Paige Powell crosses Portland’s Hawthorne Boulevard in pink clam diggers, a tiny tee and a pink jacket. Guiding Powell on a flowered leash is Sherlock. Sherlock, a sixty-four pound shepherd/coonhound mix has a black coat as slick as a seal. Beneath sparkling black eyes Sherlock’s face is long and narrow, culminating in a wide, open-mouthed grin.
Powell moved to New York in her twenties with the goal of working for Andy Warhol. She not only secured work with the art legend, she worked tirelessly to build Interview magazine, earning her place as Warhol’s closest friend. She served as assistant publisher with Interview for thirteen years beside publisher Andy Warhol and stayed with the magazine briefly after he died.
The art community didn’t just befriend her, they treated her like royalty. “She was the most beautiful girl,” says Nick Rhodes of the rock group Duran Duran. Everyone,” says Rhodes, “was in love with her.” But a beast stole her heart. “I never meant for this to happen,” Powell recalls.
While working at Interview, Powell and novelist/friend Tama Janowitz developed a Manhattan Cable Access program called “It’s a Dog’s Life.” The award-winning program helped find homes for dogs, cats and other critters, profiling their lives in half-hour segments.
One segment focused on Mary Evans, a woman who rescued animals. It was through Evans that Powell first met Sherlock and decided to foster the unloved pup. “I randomly said, ‘I’ll take her’”
Initially, Powell thought she was trying to find a home for Sherlock. “But when people would call,” she says, “I’d brush them off. I’d just find reasons why they weren’t right for Sherlock.” It became clear that Sherlock, then 34 pounds covered in fleas, sores and cigarette burns, bones and fur at 34 pounds, had captured her heart. Thus Sherlock had found his watson.
In the mid-nineties, Powell and Sherlock moved to Powell’s home in Portland, Oregon with its fresh air and dog-friendly attitude is one of the best places for a canine. Here, Powell became executive director of The Pearl Arts Foundation, an organization that commissioned international-calibre artists for local public works.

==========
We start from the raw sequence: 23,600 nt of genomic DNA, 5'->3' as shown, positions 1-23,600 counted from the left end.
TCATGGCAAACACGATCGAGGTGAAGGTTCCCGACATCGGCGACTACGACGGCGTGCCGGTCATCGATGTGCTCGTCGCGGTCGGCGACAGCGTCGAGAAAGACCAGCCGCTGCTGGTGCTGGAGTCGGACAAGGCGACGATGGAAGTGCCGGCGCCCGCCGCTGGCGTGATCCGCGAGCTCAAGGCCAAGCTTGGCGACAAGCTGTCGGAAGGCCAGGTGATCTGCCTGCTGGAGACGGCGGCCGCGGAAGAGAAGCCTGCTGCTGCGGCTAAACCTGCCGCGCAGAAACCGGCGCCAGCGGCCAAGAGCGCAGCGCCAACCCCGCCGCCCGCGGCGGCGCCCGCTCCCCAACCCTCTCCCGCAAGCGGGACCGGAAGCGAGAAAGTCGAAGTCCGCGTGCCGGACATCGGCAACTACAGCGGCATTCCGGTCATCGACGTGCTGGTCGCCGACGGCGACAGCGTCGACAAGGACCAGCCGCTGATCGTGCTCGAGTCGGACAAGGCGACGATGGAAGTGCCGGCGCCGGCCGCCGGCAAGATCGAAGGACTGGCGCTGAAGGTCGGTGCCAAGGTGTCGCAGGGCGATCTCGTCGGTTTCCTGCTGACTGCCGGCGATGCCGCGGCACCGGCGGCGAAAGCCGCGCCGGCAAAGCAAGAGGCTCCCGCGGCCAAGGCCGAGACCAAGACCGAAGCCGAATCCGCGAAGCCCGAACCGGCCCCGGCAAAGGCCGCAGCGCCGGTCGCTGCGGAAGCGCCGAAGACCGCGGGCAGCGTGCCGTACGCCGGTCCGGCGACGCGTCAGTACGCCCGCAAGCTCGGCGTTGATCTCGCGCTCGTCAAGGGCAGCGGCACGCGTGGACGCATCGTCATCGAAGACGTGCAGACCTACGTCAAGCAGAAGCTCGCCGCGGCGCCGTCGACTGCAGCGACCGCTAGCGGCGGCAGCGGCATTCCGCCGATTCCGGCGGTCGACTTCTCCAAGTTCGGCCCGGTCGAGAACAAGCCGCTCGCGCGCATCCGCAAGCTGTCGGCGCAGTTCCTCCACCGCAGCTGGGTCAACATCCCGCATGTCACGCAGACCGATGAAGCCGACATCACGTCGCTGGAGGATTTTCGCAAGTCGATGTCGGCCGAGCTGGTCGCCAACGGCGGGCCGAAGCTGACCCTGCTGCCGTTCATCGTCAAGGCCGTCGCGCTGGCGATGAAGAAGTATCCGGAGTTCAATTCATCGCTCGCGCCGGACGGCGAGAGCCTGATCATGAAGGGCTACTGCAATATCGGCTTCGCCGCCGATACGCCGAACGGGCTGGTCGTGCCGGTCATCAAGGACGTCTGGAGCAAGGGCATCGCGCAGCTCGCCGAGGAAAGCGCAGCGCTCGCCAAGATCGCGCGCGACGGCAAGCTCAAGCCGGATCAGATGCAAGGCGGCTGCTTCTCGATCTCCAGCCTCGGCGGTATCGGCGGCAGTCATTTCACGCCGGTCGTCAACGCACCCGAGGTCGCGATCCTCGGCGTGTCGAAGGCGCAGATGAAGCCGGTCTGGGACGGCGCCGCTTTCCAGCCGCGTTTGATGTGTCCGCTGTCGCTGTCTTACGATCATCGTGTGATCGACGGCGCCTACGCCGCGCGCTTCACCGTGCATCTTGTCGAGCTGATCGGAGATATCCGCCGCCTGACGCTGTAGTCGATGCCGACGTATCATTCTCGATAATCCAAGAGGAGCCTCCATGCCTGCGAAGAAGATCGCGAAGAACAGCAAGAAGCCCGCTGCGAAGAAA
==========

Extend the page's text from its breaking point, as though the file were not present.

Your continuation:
Now thirteen, Sherlock suffers from arthritis, but little else. Sherlock’s veterinarian, who has an M.A. in Reike, gives her holistic care. Sherlock also receives regular acupuncture treatments. “It helps a lot,” Powell says. “She’s much friskier.”
Powell recently finished her tenure with the Pearl Arts Foundation through which she commissioned William Wegman to design and install a combination sculpture/dog water fountain for a Portland park. Now she supports countless animal rights organizations including PETA, Fund for Animals, Art for Animals in New York, The Delta Society, Oregon Feral Cat Coalition, The Great Ape Project, The Predator Defense Institute, In Defense of Animals, Indigo Rescue, any of Doris Day’s organizations and Arkonline, an animal rights e-mail service she founded. Arkonline currently champions a boycott on Proctor and Gamble products that involve animal testing.
Above all, Powell is championing the best of all possible lives for Sherlock.